Honestly, most of us just want to get up and go to work with as little hassle as possible. Cutting down on her clothing choices, and leaving her only with outfits that were coordinated and classy is making her leave for work a more confident woman every morning. Creating a capsule wardrobe isn’t really for the faint of heart- it does take time and effort- but for someone looking to create a better business wardrobe it seemed totally worth the effort.

And as for me? Well, I might have gotten a little inspired too. Let’s just say that we all know what I’m going to be doing this weekend, and it’s probably going to have something to do with my closet.

Have you experimented with a capsule wardrobe in your life? Did it make a difference on how you dressed for work? Let us know what worked for you (or if it didn’t!) or email me at keepingbusyb@gmail.com. I could use your advice too!

Or, hey- maybe you’re totally not into this capsule wardrobe thing anyway. This article makes a good argument for how our obsession to minimize our closets is taking away our personality and sense of style. Is she right? You be the judge!

 

 

Professional Development is Your Project

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The problem with high school is that there’s a lot of people telling you what to do, where to be, and how you need to complete x,y and z in order to get your diploma.

Then in university or college you’ve got a little more freedom to decide how and when you do things, but you still have to meet the prerequisites to graduate, and do more schooling, or become a whatever and by then you’ll have totally figured out how to do things for yourself, right?

Unfortunately, I’ve found this isn’t always the case. Sure, each workplace has a certain set of rules you have to follow, and most jobs have a job description that you have to adhere to. But your job is just you job; your workplace is just where you work. That is, for now. Who helps you to decide when it’s time to move on? Who tells you what to do to gain upward mobility in your company? What the prerequisites for getting promotions? For changing careers? For scaling back?

For some, knowing that your career has the ability to head in whatever direction you want is really freeing. Others might be totally cool with finding a good position and sticking with it, providing it meets their lifestyle needs. If you’re one the latter, congratulations- it sounds like you’re already in the place that you need to be.

I think most of us meet somewhere in the middle (myself included). We crave the autonomy to make our own decisions about when, where and what we work at (exciting!); at the same time, we wish there was someone to guide us where we need to go otherwise how else do we find our way of getting there? (Scary!)

It’s kind of brutal, but it’s the truth: professional development is your project.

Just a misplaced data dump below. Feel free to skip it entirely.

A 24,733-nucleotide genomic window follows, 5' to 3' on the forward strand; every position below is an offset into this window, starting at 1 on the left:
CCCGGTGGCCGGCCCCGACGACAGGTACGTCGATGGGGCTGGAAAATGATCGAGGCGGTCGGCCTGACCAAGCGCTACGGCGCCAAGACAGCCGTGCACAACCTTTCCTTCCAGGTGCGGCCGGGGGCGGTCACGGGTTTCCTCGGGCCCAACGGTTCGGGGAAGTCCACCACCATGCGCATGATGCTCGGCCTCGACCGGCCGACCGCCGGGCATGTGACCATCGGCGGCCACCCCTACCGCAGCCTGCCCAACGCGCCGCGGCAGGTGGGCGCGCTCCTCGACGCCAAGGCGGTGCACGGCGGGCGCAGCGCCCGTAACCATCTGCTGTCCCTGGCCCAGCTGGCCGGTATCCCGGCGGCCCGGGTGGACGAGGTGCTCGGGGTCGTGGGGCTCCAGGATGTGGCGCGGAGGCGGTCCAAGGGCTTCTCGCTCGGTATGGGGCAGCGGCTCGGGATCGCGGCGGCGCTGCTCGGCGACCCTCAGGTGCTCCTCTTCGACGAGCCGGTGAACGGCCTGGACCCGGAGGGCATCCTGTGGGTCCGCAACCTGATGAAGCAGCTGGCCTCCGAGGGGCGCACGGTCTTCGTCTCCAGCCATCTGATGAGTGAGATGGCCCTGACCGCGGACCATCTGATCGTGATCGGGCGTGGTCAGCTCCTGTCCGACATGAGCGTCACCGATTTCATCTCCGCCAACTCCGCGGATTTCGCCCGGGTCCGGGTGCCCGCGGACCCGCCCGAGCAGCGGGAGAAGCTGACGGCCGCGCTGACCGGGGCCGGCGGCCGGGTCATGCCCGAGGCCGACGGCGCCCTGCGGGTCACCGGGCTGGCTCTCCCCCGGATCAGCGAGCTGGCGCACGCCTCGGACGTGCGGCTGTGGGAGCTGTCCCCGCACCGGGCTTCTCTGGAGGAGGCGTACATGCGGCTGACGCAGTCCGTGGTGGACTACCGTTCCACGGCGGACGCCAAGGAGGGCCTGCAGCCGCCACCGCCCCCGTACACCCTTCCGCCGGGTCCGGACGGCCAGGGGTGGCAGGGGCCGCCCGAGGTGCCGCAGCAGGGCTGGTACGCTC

Don’t panic; it’s actually pretty liberating. Does it require a certain amount of discipline and motivation on your part? Totally. But you’re in change of when, where and how you want to develop yourself professionally.

The most exciting (and challenging) part is deciding the what:

  • What skills do you want to acquire?
  • Which skills do you want to improve?
  • What contacts do you want to make?
  • What experience do you want to gain?
  • What do you want to get certified in?
  • What do you want to learn?

Once you’ve figured out the what, the how comes so much easier: take a workshop, join a club, go back to school, audit a class, attend a conference, get a membership, volunteer, shadow a mentor.

And read, read, read: books related to finding your ideal career or better yet, find the biography of someone who has achieved success at what you want to do. Read magazines, newspapers, blogs and other industry publications to keep your knowledge current.

You may want to map out what of some of these steps look like on a long-term scale. What are some of your goals? What do you want to accomplish? Where do you want to go? Where do you want to end up?

Or maybe you’ve already found yourself in a good place career-wise and you’re looking to keep the momentum going. Your professional development projects might be more along the lines of expanding your target market, developing a new product, or re-branding your company.

It doesn’t matter if you’re looking to change it up, or hate challenging the status quo: professional development is definitely a project we have to take on ourselves. There’s no right or wrong way to do it. In a way careers can mimic- they can be ebb and flow and take us to destinations that we never thought were possible.

The beauty of it, is that you have the freedom to choose how you’ll navigate that flow, and hopefully you’ll end up somewhere wonderful.

At the very least, I hope you enjoy the ride.

KBwB-BFlower-50What are some of the professional skills that you’ve been working on? Share your trials and tribulations below, or email me at keepingbusyb@gmail.com.

For more advice on navigating careers and the workplace, click here.